Buyers of looted artifacts may be charged with aiding ISIS – FBI

Islamic State militants during the reported destruction of a Roman temple in Palmyra, Syria on August 25, 2015 © Social Media
Antiquities looted by Islamic State militants are showing up on the US market, the Federal Bureau of Investigation warned, adding that any buyers could be prosecuted for providing financial support to terrorists.

The FBI issued a notice to US art and antiquities dealers to be aware that some of the artifacts coming from Syria and Iraq may have been looted by Islamic State (IS, also known as ISIS or ISIL), which currently controls a significant portion of both countries’ territory.  

“We now have credible reports that US persons have been offered cultural property that appears to have been removed from Syria and Iraq recently,” said Bonnie Magness-Gardiner, manager of the FBI’s Art Theft Program.

Citing Islam’s prohibition of idolatry, IS publicized the destruction of the ancient Assyrian city of Nimrud in April, and the destruction of artifacts in a museum in Mosul in February. US officials, however, say the group is secretly seeking to profit from the sale of antiquities to Western buyers, supplementing its oil income.

During a raid on the compound of senior IS official Abu Sayyaf in May this year, US Special Forces found a cache of stolen artifacts, which were returned to the National Museum of Iraq. According to the State Department’s Bureau of Educational and Cultural Affairs (ECA), “The cache represents significant primary evidence of looting at archaeological sites in Syria and Iraq, theft from regional museums, and the stockpiling of these spoils for likely sale on the international market.”

Any antiquities from Iraq are subject to US sanctions under the Iraq Stabilization and Insurgency Sanctions Regulations (31 CFR part 576), the FBI warned. US persons who buy objects looted or sold by IS can also be criminally prosecuted under 18 USC 233A for giving financial support to a terrorist organization. The Bureau urged “robust due diligence” when dealing with antiquities of Syrian and Iraqi origin.

“We don’t want to say don’t buy anything at all,” said Magness-Gardiner. “There’s a lot of legitimate material circulating in the marketplace. What we’re trying to say is, don’t allow these pieces that could potentially support terrorism to be part of the trade.”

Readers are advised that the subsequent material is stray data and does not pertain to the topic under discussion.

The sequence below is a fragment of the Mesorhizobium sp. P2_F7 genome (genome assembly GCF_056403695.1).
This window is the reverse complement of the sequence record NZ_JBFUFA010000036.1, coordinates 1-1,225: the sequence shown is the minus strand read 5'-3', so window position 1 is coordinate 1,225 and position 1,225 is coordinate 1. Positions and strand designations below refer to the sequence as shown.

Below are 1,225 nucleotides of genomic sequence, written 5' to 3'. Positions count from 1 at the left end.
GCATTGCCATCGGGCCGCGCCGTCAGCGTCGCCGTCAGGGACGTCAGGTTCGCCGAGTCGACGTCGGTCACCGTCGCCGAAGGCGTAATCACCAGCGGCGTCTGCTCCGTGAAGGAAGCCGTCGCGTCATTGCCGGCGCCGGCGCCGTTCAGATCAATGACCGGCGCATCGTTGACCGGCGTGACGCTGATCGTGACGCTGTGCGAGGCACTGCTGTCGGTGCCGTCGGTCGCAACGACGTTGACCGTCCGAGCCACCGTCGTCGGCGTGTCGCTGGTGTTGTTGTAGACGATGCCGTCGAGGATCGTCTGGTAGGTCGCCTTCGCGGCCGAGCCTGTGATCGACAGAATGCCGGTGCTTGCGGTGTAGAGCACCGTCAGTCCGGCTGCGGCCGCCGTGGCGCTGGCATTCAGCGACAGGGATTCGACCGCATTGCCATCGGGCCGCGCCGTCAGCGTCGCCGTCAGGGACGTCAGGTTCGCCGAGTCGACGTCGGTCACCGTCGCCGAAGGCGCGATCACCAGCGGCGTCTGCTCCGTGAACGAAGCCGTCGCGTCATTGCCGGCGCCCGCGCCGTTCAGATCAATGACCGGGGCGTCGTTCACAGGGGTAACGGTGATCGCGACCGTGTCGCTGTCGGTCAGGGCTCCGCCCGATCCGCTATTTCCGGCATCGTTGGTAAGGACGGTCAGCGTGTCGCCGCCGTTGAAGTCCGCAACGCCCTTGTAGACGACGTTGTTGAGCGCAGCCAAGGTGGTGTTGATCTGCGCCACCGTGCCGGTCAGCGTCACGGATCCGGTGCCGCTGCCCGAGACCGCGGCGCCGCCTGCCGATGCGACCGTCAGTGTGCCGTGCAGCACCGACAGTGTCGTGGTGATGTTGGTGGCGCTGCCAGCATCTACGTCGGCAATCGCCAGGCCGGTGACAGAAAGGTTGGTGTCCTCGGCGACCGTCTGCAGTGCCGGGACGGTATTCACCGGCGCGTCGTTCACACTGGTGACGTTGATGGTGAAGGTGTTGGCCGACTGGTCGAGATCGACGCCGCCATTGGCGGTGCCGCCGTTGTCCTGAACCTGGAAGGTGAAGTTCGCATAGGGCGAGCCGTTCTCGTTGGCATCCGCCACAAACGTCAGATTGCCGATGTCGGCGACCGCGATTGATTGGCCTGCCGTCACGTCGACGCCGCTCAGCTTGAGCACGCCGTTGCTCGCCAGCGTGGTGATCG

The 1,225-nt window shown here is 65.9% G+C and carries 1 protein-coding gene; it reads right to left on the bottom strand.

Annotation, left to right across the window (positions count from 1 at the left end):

Satellite imagery published by the ECA shows a number of looting pits that have appeared over the past two years at several sites in Syria under IS control, notably Dura Europos, Mari, and Tell Sheikh Hamad. 

Dura Europos is one of the sites looted by ISIS, US satellite imagery shows © Google Maps

Dura Europos, on the Euphrates River, was a Hellenistic city established in 303 BC. The site was abandoned after a Persian siege in 257 AD and never rebuilt. Its frontier location was an intersection for numerous cultural traditions, making Dura an invaluable archeological find.

Excavations in Dura revealed its close relationship with the ancient cultural center of Palmyra, which was sacked and destroyed by the Romans in 273. The city recovered somewhat during the Umayyad and Abassid caliphates, until it was razed by the Timurid invaders in 1400.

IS forces captured Palmyra in May 2015. Earlier this week, the group said it had destroyed the Temple of Baal-Shamin, the best-preserved ruin at the ancient site, posting photographs on social media. Last week, IS beheaded Khaled Assad, an 82-year-old scholar, for reportedly refusing to disclose the location of valuable artifacts inside the ancient city.

Satellite imagery shows looting pits in Mari, a Bronze Age site near the Syrian border with Iraq ©